The call to grandeur and the depths of misery, both of which are a part of human experience, find their ultimate and simultaneous explanation in the light of this revelation.

Footnotes

288 GS 13 # 1.
289 ⇒ Rom 5:12, ⇒ 19.
290 ⇒ Rom 5:18.
291 Cf. Council of Trent: DS 1512.
292 Cf. Council of Trent: DS 1514.
293 St. Thomas Aquinas, De malo 4, I.
294 Cf. Council of Trent: DS 1511-1512
295 Cf. Council of Trent: DS 1513.
296 DS 371-372.
297 Cf. DS 1510-1516.
298 Council of Trent (1546): DS 1511; cf. ⇒ Heb 2:14.
299 Cf. John Paul II, CA 25.
300 ⇒ Jn 1:29.
301 Cf. John Paul II, RP 16.
302 I ⇒ Jn 5:19; cf. ⇒ I Pt 5:8.
303 GS 37 3 2.



St. Leonard of Port Maurice – Powerful Preacher and Missionary

clock November 26, 2012 12:22 by author John |

St. Leonard of Port MauriceNovember 26 is the feast of St. Leonard of Port Maurice. He was a preacher and ascetic writer, born on December 20, 1676, at Porto Maurizio, in present day Italy. He was the son of Domenico Casanova and Anna Maria Benza. He joined the Jesuits in Rome. On October 2, 1697, he received the habit, and after making his novitiate at Ponticelli in the Sabine mountains, he completed his studies at the principal house of the Riformella, S. Bonaventura on the Palatine at Rome. After his ordination he remained there as a professor, and expected to be sent as a missionary to China, but in 1704, he became so ill that he was sent to his native area of Porto Maurizio, where there was a monastery of the Franciscan Observants. After four years he regained his health, and began to preach in Porto Maurizio and the vicinity. Leonard later began to give missions to the people in Tuscany, which were marked by many extraordinary conversions and great results. His colleagues and he always practiced the greatest austerities and most severe penances during these missions. In 1710 he founded the monastery of Icontro, on a peak in the mountains about four miles from Florence, where he and his assistants could retire from time to time after missions, and devote themselves to spiritual renewal and fresh austerities.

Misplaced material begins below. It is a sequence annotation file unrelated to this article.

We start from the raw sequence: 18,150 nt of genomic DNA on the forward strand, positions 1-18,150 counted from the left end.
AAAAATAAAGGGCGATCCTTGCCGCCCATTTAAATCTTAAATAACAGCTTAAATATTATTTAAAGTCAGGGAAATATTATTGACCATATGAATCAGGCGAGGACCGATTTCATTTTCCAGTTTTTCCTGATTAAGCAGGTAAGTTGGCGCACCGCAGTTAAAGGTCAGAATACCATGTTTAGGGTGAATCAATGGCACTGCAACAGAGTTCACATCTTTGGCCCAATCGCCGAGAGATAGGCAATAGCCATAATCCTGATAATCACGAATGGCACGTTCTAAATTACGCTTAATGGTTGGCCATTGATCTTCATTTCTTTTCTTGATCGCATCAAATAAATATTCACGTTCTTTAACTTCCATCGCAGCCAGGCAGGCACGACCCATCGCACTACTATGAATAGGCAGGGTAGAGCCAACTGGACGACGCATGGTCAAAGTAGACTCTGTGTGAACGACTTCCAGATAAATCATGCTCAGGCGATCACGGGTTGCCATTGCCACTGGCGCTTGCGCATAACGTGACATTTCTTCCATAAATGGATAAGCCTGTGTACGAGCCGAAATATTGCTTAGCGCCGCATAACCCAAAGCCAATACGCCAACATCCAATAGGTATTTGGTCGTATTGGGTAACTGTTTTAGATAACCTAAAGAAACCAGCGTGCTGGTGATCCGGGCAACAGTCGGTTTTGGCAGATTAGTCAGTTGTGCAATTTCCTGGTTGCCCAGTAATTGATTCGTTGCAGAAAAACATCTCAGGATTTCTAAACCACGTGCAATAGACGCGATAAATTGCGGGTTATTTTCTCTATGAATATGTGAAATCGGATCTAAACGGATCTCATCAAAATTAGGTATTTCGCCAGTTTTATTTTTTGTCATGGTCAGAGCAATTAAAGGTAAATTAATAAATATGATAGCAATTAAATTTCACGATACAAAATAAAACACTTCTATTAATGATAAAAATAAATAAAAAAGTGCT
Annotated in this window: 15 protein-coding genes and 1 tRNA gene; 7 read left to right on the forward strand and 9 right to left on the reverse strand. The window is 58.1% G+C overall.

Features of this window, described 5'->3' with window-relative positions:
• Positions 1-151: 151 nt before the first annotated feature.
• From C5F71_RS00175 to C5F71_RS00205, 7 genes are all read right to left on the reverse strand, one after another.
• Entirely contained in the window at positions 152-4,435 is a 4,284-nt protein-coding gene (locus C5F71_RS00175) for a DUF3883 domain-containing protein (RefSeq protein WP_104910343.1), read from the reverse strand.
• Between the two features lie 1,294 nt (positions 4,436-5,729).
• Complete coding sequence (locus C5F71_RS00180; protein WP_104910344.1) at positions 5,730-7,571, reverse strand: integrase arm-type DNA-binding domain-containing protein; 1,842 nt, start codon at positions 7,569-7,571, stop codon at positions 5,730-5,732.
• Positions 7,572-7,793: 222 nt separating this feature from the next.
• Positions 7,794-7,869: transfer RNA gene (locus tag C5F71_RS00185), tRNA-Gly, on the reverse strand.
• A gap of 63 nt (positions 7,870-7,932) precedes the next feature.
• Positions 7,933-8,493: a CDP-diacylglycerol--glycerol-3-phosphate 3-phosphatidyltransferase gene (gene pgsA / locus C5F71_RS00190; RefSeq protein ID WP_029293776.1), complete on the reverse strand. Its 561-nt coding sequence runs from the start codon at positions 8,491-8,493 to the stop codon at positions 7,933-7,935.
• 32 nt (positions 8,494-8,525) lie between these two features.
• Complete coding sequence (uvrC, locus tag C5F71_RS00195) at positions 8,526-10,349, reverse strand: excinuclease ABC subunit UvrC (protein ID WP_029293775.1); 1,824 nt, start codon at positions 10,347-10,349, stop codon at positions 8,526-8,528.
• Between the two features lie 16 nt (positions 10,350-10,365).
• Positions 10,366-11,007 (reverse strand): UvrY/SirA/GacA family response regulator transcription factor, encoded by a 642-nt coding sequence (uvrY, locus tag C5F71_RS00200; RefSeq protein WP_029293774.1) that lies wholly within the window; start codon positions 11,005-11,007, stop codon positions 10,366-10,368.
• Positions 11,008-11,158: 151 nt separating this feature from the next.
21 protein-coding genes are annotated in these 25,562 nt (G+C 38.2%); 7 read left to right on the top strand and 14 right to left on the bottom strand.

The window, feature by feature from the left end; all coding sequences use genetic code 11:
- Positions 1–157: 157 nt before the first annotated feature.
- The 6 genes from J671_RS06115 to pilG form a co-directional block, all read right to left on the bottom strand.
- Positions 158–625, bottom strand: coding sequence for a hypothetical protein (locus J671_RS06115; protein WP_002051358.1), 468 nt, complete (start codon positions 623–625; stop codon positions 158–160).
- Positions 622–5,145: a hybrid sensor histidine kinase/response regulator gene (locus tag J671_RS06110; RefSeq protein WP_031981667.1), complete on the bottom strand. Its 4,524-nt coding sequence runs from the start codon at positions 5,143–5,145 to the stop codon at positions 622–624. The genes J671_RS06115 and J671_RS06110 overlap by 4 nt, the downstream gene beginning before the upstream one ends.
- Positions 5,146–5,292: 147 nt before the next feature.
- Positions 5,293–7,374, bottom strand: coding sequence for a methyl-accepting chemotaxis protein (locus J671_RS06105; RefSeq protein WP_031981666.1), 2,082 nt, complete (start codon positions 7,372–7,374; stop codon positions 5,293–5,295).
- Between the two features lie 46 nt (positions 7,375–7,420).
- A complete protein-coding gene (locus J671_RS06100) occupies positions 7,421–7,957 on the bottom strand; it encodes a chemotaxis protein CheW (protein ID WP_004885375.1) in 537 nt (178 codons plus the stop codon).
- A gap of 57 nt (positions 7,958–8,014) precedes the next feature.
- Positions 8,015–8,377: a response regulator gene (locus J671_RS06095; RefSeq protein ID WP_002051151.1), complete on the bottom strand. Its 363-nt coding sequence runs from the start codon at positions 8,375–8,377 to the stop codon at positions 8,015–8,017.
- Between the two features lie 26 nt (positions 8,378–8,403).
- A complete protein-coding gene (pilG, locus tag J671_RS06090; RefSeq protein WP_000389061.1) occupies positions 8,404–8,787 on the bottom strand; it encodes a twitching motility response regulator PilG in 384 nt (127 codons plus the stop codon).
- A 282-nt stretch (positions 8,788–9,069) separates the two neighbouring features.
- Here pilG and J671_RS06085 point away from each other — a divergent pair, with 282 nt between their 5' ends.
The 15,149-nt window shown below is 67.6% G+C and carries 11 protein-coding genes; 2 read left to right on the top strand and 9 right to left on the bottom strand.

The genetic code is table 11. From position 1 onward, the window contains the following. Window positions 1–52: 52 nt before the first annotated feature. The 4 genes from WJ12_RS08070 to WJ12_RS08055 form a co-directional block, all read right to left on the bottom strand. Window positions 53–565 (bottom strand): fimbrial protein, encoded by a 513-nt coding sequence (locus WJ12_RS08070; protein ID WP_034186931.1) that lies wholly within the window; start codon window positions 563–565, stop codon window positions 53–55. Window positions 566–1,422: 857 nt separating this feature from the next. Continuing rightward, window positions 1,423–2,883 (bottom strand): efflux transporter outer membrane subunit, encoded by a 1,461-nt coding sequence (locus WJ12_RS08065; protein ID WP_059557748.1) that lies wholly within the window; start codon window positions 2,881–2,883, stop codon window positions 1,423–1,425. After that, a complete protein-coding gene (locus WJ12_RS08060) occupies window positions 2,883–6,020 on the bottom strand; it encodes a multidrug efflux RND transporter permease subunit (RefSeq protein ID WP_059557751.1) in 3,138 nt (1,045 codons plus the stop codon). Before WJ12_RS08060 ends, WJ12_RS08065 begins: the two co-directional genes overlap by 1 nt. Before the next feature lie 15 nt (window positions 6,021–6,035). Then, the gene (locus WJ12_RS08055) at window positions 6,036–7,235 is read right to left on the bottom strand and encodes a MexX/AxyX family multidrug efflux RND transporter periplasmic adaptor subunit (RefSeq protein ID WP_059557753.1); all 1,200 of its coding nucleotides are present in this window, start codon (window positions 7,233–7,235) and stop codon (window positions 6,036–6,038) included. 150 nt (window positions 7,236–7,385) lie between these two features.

In 1720 he began preaching in Central and Southern Italy, and his missions were received with much enthusiasm and produced many great fruits. Pope Benedict XIV called him to Rome and held him in high esteem. Everywhere Leonard went, he made produced many conversions, being forced to preach in the open, as the churches could not contain the crowds who came to listen.

He founded many pious societies and confraternities, and was particularly devoted to the Stations of the Cross, promoting it frequently. He promoted the devotion to the Sacred Heart of Jesus, the perpetual adoration of the Most Blessed Sacrament, and devotion to the Immaculate Conception. He wanted to see the Immaculate Conception defined as a dogma of faith by the Holy See. He erected nearly 600 stations throughout Italy, including the one at the Coliseum in Rome.